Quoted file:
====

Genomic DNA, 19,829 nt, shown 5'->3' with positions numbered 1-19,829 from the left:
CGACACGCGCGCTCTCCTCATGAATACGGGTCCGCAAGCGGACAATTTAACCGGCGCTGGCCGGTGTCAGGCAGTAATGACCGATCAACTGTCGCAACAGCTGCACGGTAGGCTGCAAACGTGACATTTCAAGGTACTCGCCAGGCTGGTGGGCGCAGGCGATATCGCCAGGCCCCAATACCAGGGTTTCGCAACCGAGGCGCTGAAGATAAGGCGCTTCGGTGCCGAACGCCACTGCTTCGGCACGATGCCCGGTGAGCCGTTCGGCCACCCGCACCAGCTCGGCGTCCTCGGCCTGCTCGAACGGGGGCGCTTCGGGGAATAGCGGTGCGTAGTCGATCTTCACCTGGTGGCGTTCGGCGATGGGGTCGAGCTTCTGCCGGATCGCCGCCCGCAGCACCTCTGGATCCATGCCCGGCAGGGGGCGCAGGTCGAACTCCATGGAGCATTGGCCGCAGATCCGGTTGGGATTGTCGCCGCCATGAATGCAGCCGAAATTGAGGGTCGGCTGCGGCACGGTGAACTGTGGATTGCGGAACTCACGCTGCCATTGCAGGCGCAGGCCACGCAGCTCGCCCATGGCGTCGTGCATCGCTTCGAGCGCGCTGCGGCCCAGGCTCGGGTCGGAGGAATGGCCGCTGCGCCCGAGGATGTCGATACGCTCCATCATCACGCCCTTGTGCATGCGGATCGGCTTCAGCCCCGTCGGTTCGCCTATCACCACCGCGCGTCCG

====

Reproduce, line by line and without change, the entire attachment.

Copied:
Genomic DNA, 19,829 nt, shown 5'->3' with positions numbered 1-19,829 from the left:
CGACACGCGCGCTCTCCTCATGAATACGGGTCCGCAAGCGGACAATTTAACCGGCGCTGGCCGGTGTCAGGCAGTAATGACCGATCAACTGTCGCAACAGCTGCACGGTAGGCTGCAAACGTGACATTTCAAGGTACTCGCCAGGCTGGTGGGCGCAGGCGATATCGCCAGGCCCCAATACCAGGGTTTCGCAACCGAGGCGCTGAAGATAAGGCGCTTCGGTGCCGAACGCCACTGCTTCGGCACGATGCCCGGTGAGCCGTTCGGCCACCCGCACCAGCTCGGCGTCCTCGGCCTGCTCGAACGGGGGCGCTTCGGGGAATAGCGGTGCGTAGTCGATCTTCACCTGGTGGCGTTCGGCGATGGGGTCGAGCTTCTGCCGGATCGCCGCCCGCAGCACCTCTGGATCCATGCCCGGCAGGGGGCGCAGGTCGAACTCCATGGAGCATTGGCCGCAGATCCGGTTGGGATTGTCGCCGCCATGAATGCAGCCGAAATTGAGGGTCGGCTGCGGCACGGTGAACTGTGGATTGCGGAACTCACGCTGCCATTGCAGGCGCAGGCCACGCAGCTCGCCCATGGCGTCGTGCATCGCTTCGAGCGCGCTGCGGCCCAGGCTCGGGTCGGAGGAATGGCCGCTGCGCCCGAGGATGTCGATACGCTCCATCATCACGCCCTTGTGCATGCGGATCGGCTTCAGCCCCGTCGGTTCGCCTATCACCACCGCGCGTCCG